A darkened room in the prison.
(Doctor; Jailer; Wooer; Jailer’s Daughter; Maid; First Messenger)
The Wooer reports that the Jailer’s Daughter is half-convinced that he is indeed Palamon. The Doctor approves and tells him to carry on, going as far as is needed; the Jailer protests when the Doctor suggests that they even go to bed together without having been married. When the Jailer goes out to fetch his daughter, the Doctor comments on the foolishness of fathers, remarking that whether or not the Jailer’s Daughter is honest has nothing to do with curing her. The Wooer agrees. The Jailer and his Daughter return, she discussing all of Palamon’s wonderful features. The Wooer advances and, pretending to be Palamon, agrees to marry her. They kiss, and she is eager for the night to begin. The Doctor pretends to be Arcite complimenting Palamon on his choice. A Messenger calls the Jailer to go to the tournament, and the Doctor follows along, not wishing to miss it; he guarantees that he will have the Daughter cured in a few more days. He advises the Wooer not to leave her alone, and to agree to her request for kisses, playing cards, and going to bed together. The Wooer promises not to hurt her. (163 lines)
Enter Doctor, Jailer, and Wooer in habit of Palamon.
Has this advice I told you done any good upon her?
O, very much; the maids that kept her company
Have half persuaded her that I am Palamon.
Within this half hour she came smiling to me,
And ask’d me what I would eat, and when I would kiss her.
I told her, presently, and kiss’d her twice.
’Twas well done. Twenty times had been far better,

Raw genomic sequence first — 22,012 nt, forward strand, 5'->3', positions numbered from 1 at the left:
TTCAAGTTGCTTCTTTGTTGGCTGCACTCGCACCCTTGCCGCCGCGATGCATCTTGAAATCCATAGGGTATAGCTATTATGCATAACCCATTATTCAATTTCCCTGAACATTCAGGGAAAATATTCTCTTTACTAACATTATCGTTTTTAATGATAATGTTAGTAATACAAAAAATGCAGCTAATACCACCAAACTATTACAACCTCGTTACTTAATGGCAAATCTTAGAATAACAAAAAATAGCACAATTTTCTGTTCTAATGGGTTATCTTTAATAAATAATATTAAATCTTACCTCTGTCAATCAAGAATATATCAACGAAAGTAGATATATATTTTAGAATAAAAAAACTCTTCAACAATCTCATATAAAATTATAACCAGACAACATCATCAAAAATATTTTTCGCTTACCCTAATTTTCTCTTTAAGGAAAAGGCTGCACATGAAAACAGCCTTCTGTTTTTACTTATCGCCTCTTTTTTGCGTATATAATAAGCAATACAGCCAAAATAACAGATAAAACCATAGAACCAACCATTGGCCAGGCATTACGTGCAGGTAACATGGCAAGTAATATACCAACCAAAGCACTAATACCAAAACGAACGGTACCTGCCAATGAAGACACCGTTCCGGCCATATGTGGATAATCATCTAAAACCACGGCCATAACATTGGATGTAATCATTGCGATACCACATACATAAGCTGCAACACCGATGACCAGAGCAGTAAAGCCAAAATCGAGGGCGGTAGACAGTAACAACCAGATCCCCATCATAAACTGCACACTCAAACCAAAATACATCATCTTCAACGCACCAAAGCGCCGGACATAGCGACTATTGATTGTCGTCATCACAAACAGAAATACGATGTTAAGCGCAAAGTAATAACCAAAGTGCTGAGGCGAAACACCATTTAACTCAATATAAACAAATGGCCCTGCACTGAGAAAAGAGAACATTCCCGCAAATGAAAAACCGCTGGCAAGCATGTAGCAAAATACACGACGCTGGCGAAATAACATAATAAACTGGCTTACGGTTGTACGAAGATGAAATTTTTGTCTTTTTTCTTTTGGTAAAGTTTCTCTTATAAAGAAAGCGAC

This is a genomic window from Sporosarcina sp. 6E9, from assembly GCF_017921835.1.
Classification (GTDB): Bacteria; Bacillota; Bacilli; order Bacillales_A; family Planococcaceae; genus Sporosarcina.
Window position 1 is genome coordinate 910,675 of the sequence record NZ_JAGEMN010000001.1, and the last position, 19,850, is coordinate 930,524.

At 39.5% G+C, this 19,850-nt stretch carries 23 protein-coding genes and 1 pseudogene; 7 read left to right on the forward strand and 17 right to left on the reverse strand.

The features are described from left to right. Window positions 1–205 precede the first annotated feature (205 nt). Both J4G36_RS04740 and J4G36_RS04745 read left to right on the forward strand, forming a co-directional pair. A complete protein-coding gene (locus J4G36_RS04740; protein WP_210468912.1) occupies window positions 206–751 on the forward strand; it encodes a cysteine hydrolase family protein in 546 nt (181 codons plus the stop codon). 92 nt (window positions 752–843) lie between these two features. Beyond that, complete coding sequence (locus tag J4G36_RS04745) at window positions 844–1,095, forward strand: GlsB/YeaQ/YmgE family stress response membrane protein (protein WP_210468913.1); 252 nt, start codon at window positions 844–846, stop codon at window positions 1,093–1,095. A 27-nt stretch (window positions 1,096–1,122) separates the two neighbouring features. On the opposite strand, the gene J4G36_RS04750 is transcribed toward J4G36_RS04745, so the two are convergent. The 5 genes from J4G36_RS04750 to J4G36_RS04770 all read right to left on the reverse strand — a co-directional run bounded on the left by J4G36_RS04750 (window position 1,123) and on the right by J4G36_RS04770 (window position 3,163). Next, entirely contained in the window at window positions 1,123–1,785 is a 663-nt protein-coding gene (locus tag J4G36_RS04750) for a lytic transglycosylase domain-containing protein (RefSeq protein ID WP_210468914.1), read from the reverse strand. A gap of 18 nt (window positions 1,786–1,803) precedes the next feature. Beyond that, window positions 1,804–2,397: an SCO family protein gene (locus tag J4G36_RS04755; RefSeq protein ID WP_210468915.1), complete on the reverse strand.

For there the cure lies mainly.
Then she told me
She would watch with me tonight, for well she knew
What hour my fit would take me.
Let her do so,
And when your fit comes, fit her home, and presently.
She would have me sing.
You did so?
’twas very ill done then.
You should observe her ev’ry way.
I have no voice, sir, to confirm her that way.
That’s all one, if ye make a noise.
If she entreat again, do any thing,
Lie with her, if she ask you.
Ho there, doctor!
Yes, in the way of cure.
But first, by your leave,
I’ th’ way of honesty.
That’s but a niceness.
Nev’r cast your child away for honesty.
Cure her first this way; then if she will be honest,
She has the path before her.
Thank ye, doctor.
Pray bring her in
And let’s see how she is.
I will, and tell her
Her Palamon stays for her; but, doctor,
Methinks you are i’ th’ wrong still.
You fathers are fine fools. Her honesty!
And we should give her physic till we find that—
Why, do you think she is not honest, sir?
How old is she?
She may be,
But that’s all one, ’tis nothing to our purpose.
What e’er her father says, if you perceive
Her mood inclining that way that I spoke of,
Videlicet, the way of flesh—you have me?
Yet very well, sir.
Please her appetite,
And do it home; it cures her ipso facto
The melancholy humor that infects her.
I am of your mind, doctor.
Enter Jailer, Daughter, Maid.
You’ll find it so. She comes. Pray humor her.
Come, your love Palamon stays for you, child,
And has done this long hour, to visit you.
I thank him for his gentle patience,